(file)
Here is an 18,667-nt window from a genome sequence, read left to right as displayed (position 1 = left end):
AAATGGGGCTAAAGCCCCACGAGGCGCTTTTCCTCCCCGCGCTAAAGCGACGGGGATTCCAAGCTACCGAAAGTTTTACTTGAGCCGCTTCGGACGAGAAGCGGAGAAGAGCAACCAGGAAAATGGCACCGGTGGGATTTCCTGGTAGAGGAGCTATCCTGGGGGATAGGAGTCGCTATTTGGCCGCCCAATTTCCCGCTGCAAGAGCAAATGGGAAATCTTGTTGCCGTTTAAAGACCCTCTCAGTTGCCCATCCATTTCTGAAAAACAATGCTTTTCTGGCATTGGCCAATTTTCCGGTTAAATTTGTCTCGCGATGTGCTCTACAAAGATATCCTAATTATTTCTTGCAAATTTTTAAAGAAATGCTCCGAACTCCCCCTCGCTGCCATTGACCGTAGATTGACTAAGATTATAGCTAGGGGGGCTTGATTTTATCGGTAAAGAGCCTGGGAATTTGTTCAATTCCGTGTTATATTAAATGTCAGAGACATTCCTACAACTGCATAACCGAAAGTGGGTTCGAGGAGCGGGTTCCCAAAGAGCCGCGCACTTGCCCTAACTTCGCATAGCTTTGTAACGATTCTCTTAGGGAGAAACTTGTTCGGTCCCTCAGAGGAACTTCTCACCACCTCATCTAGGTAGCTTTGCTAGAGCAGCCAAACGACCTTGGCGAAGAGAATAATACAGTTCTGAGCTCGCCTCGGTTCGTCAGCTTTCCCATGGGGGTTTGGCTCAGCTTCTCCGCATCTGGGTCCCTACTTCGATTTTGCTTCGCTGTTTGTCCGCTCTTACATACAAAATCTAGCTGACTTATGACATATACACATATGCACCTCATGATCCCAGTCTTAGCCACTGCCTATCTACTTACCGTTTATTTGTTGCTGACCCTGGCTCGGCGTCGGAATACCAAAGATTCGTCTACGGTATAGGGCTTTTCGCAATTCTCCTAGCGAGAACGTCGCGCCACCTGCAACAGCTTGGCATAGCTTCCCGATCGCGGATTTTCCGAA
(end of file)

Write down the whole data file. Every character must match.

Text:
Here is an 18,667-nt window from a genome sequence, read left to right as displayed (position 1 = left end):
AAATGGGGCTAAAGCCCCACGAGGCGCTTTTCCTCCCCGCGCTAAAGCGACGGGGATTCCAAGCTACCGAAAGTTTTACTTGAGCCGCTTCGGACGAGAAGCGGAGAAGAGCAACCAGGAAAATGGCACCGGTGGGATTTCCTGGTAGAGGAGCTATCCTGGGGGATAGGAGTCGCTATTTGGCCGCCCAATTTCCCGCTGCAAGAGCAAATGGGAAATCTTGTTGCCGTTTAAAGACCCTCTCAGTTGCCCATCCATTTCTGAAAAACAATGCTTTTCTGGCATTGGCCAATTTTCCGGTTAAATTTGTCTCGCGATGTGCTCTACAAAGATATCCTAATTATTTCTTGCAAATTTTTAAAGAAATGCTCCGAACTCCCCCTCGCTGCCATTGACCGTAGATTGACTAAGATTATAGCTAGGGGGGCTTGATTTTATCGGTAAAGAGCCTGGGAATTTGTTCAATTCCGTGTTATATTAAATGTCAGAGACATTCCTACAACTGCATAACCGAAAGTGGGTTCGAGGAGCGGGTTCCCAAAGAGCCGCGCACTTGCCCTAACTTCGCATAGCTTTGTAACGATTCTCTTAGGGAGAAACTTGTTCGGTCCCTCAGAGGAACTTCTCACCACCTCATCTAGGTAGCTTTGCTAGAGCAGCCAAACGACCTTGGCGAAGAGAATAATACAGTTCTGAGCTCGCCTCGGTTCGTCAGCTTTCCCATGGGGGTTTGGCTCAGCTTCTCCGCATCTGGGTCCCTACTTCGATTTTGCTTCGCTGTTTGTCCGCTCTTACATACAAAATCTAGCTGACTTATGACATATACACATATGCACCTCATGATCCCAGTCTTAGCCACTGCCTATCTACTTACCGTTTATTTGTTGCTGACCCTGGCTCGGCGTCGGAATACCAAAGATTCGTCTACGGTATAGGGCTTTTCGCAATTCTCCTAGCGAGAACGTCGCGCCACCTGCAACAGCTTGGCATAGCTTCCCGATCGCGGATTTTCCGAA